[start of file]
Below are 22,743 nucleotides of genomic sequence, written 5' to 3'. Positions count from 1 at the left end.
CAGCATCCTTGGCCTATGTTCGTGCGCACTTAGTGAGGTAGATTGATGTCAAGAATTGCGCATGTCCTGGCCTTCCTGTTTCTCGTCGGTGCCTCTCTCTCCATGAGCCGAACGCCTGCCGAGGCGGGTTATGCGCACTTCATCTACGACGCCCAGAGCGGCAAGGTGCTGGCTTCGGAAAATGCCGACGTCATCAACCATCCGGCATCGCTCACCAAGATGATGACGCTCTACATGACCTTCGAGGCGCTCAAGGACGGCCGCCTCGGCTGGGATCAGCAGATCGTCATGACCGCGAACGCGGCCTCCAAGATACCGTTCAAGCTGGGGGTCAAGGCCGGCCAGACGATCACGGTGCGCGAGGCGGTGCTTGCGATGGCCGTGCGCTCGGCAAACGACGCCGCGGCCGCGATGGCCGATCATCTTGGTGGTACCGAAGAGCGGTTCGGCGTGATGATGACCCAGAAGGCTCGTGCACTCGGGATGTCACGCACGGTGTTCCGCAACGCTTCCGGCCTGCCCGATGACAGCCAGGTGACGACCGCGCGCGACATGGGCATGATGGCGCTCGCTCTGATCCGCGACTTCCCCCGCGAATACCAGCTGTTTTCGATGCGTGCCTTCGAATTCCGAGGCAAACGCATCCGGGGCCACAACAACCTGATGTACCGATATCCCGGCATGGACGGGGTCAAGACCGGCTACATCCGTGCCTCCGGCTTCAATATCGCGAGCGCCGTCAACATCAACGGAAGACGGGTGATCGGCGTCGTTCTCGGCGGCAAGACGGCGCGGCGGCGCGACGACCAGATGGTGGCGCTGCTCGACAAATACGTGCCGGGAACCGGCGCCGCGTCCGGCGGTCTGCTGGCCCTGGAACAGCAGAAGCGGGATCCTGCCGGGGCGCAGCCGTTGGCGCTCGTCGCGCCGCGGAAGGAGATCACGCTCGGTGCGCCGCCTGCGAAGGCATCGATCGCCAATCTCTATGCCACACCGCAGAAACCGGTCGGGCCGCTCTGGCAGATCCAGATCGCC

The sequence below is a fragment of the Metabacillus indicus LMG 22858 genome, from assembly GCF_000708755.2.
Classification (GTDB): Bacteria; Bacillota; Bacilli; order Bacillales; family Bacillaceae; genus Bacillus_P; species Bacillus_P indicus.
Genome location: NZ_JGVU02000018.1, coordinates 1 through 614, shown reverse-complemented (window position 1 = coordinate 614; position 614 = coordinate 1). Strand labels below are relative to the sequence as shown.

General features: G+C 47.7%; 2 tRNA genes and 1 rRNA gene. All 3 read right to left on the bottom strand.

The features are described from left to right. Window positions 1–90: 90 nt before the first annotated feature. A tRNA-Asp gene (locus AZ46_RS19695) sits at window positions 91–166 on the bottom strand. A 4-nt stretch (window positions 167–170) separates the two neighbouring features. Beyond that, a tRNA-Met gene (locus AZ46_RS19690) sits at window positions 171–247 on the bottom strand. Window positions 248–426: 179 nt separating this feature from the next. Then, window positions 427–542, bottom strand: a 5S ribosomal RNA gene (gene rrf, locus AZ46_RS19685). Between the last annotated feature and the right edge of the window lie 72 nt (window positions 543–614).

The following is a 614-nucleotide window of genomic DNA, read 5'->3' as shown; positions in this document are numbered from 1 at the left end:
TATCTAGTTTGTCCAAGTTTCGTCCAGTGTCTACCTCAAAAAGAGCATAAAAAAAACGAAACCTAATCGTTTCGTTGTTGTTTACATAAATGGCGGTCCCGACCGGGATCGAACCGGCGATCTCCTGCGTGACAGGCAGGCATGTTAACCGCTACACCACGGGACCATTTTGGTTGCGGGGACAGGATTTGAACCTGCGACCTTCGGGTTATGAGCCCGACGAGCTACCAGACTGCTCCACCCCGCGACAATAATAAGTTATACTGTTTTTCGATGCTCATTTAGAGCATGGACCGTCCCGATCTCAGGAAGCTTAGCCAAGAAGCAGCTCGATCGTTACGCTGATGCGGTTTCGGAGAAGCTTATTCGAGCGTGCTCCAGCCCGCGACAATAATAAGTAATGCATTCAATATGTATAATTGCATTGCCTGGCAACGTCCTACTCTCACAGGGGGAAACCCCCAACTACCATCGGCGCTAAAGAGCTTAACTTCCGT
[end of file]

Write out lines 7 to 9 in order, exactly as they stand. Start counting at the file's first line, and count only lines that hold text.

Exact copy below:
The features are described from left to right. Window positions 1–90: 90 nt before the first annotated feature. A tRNA-Asp gene (locus AZ46_RS19695) sits at window positions 91–166 on the bottom strand. A 4-nt stretch (window positions 167–170) separates the two neighbouring features. Beyond that, a tRNA-Met gene (locus AZ46_RS19690) sits at window positions 171–247 on the bottom strand. Window positions 248–426: 179 nt separating this feature from the next. Then, window positions 427–542, bottom strand: a 5S ribosomal RNA gene (gene rrf, locus AZ46_RS19685). Between the last annotated feature and the right edge of the window lie 72 nt (window positions 543–614).

The following is a 614-nucleotide window of genomic DNA, read 5'->3' as shown; positions in this document are numbered from 1 at the left end:
TATCTAGTTTGTCCAAGTTTCGTCCAGTGTCTACCTCAAAAAGAGCATAAAAAAAACGAAACCTAATCGTTTCGTTGTTGTTTACATAAATGGCGGTCCCGACCGGGATCGAACCGGCGATCTCCTGCGTGACAGGCAGGCATGTTAACCGCTACACCACGGGACCATTTTGGTTGCGGGGACAGGATTTGAACCTGCGACCTTCGGGTTATGAGCCCGACGAGCTACCAGACTGCTCCACCCCGCGACAATAATAAGTTATACTGTTTTTCGATGCTCATTTAGAGCATGGACCGTCCCGATCTCAGGAAGCTTAGCCAAGAAGCAGCTCGATCGTTACGCTGATGCGGTTTCGGAGAAGCTTATTCGAGCGTGCTCCAGCCCGCGACAATAATAAGTAATGCATTCAATATGTATAATTGCATTGCCTGGCAACGTCCTACTCTCACAGGGGGAAACCCCCAACTACCATCGGCGCTAAAGAGCTTAACTTCCGT